Fleur is consumed by her work on the novel, but she must also make ends meet. It is 1949 Britain, "modern times" to Fleur, and even if these are also still difficult times, with food still being rationed, she gives a sense that opportunity is all about. When Fleur needs a job she winds up in the employ of Sir Quentin Oliver and his Autobiographical Association: at least it offers the "promise of a totally new experience".
       Fleur gets more than she bargained for, but she takes it all in stride. The Autobiographical Association has ten members when Fleur begins her work there. It is a group of Sir Quentin's "Very important friends, V.I.P.s." They want to create a record of their remarkable lives, to place "the facts on record for posterity", and so they are penning their memoirs. But, because of English libel laws, they must do so in secret, and they plan to only release the material some seventy years hence, when all the people mentioned are sure to be dead.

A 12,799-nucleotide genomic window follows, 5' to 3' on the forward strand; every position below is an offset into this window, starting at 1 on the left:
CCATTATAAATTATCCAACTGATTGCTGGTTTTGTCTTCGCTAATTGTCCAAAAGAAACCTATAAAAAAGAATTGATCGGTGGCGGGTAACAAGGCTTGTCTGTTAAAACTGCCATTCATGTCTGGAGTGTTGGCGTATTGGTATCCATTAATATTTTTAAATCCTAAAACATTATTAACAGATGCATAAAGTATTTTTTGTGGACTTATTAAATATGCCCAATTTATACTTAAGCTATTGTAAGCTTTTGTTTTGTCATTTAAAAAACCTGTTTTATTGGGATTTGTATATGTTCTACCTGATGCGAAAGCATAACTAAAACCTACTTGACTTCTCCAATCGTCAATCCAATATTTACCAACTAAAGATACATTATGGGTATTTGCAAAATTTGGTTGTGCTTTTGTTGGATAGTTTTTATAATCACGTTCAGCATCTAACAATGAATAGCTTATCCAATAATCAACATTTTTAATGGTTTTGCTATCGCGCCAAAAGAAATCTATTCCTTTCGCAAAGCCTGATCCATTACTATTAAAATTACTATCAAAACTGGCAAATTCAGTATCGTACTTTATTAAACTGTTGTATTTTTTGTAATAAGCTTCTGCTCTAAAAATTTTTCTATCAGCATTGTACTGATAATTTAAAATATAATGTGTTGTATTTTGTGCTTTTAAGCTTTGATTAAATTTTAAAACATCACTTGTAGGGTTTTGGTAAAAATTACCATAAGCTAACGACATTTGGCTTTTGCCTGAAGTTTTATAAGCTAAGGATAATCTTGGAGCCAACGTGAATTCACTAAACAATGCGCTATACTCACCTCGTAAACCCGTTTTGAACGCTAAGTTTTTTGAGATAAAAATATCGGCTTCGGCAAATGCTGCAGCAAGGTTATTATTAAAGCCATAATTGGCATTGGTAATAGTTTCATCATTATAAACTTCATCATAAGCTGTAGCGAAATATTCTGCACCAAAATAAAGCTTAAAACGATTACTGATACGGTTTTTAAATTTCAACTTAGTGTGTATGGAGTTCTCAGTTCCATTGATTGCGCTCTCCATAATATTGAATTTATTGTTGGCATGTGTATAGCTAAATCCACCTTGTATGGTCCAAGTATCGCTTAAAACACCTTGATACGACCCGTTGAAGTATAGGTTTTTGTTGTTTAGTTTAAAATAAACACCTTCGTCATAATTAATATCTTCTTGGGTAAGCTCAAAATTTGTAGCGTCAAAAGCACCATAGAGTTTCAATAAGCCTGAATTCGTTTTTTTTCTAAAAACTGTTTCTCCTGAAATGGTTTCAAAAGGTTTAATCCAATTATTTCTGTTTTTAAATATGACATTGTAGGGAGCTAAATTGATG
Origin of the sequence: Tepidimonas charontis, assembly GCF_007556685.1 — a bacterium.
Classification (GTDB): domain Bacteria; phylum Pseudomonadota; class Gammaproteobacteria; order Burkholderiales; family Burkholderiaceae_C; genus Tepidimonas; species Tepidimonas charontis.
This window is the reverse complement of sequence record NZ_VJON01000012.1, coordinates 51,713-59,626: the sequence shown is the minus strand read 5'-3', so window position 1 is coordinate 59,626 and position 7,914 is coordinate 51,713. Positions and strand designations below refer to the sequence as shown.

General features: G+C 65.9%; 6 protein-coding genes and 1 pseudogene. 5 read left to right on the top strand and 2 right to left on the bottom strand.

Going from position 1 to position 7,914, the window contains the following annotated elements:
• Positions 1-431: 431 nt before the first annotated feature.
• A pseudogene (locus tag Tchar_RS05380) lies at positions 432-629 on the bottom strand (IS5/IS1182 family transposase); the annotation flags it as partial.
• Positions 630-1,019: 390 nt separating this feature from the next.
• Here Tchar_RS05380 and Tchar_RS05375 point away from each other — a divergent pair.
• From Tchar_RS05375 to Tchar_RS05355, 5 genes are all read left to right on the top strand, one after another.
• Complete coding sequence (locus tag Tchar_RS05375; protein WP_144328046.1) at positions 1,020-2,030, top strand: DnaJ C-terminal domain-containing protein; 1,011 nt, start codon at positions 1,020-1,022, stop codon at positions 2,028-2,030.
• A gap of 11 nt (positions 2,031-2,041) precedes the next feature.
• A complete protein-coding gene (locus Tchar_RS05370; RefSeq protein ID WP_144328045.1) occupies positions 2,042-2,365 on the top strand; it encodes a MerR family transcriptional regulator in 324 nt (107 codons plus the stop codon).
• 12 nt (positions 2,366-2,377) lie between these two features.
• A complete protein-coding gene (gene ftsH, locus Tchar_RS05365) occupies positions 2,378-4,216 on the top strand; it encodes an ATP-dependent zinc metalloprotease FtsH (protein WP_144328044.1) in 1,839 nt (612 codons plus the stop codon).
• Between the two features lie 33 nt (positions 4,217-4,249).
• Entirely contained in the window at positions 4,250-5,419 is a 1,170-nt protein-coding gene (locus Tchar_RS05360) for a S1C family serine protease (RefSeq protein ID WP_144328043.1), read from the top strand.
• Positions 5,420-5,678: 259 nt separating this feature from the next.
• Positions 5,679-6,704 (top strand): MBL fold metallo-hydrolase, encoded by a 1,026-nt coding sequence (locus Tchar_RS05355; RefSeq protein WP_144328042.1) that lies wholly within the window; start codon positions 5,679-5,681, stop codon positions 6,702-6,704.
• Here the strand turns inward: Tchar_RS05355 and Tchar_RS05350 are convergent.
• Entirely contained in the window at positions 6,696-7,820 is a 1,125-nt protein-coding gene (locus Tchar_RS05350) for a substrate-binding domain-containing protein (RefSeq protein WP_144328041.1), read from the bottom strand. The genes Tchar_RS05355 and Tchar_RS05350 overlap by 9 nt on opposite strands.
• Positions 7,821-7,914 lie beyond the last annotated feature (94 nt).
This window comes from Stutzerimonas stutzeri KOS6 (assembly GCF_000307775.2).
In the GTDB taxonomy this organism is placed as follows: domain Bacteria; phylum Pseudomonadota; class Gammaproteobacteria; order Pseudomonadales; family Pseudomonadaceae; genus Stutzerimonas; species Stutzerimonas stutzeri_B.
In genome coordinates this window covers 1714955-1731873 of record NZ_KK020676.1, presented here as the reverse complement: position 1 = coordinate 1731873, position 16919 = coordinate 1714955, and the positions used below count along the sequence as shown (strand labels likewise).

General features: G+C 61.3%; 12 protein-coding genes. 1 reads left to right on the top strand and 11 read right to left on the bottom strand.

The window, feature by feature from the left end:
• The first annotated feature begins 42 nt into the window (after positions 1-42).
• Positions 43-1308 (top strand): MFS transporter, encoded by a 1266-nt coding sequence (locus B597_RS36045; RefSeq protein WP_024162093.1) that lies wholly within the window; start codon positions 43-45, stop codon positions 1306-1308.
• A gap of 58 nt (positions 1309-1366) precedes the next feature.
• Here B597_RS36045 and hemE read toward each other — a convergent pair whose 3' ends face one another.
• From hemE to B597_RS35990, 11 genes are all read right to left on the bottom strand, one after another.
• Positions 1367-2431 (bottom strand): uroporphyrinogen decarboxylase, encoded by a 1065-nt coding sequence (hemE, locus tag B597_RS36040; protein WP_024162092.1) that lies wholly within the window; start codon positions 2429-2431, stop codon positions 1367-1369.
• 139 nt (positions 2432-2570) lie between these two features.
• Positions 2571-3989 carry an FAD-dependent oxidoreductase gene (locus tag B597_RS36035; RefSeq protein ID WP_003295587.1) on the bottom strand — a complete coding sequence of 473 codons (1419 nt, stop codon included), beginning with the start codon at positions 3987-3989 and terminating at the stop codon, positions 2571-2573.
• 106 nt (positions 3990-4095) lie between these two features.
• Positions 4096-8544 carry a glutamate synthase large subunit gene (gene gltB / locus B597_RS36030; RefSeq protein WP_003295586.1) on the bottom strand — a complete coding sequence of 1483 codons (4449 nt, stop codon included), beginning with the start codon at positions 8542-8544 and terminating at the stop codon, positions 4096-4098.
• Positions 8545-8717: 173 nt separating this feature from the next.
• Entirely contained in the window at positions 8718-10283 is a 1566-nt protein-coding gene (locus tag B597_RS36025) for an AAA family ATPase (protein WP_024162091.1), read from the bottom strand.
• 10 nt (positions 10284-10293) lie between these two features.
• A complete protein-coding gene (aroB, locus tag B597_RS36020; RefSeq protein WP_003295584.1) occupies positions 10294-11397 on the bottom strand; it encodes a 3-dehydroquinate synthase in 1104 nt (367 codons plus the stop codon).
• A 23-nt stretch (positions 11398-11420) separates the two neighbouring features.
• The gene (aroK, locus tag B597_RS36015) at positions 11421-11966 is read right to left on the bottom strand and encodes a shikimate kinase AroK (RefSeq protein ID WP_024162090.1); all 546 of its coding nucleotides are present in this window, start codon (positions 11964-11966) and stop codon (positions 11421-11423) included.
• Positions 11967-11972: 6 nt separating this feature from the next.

The "extraordinary" lives of the members of the group prove to be a bit less than that, but part of Fleur's job is to spruce up the memoirs. She doesn't merely fix up style and grammar either; she's willing to spice up things and embellish the record. As she -- and the others -- find, fact and fiction intermingle more easily than one might have thought (or wanted).
       Working there for a while, Fleur finds that:

Sir Quentin was conforming more and more to the character of my Warrender Chase; it was amazing, I could have invented him, I could have invented all of them -- the lot.
       But Loitering with Intent is more than your usual book-within-a-book or meditation on authorial power. Fact indeed does affect fiction, but in a wholly unexpected way.
       Fleur's book is accepted for publication, but then sinister things begin to happen. Fleur finds that:
(...) not only was Sir Quentin exerting his influence to suppress my Warrender Chase, but he was using, stealing my myth. Without a mythology, a novel is nothing.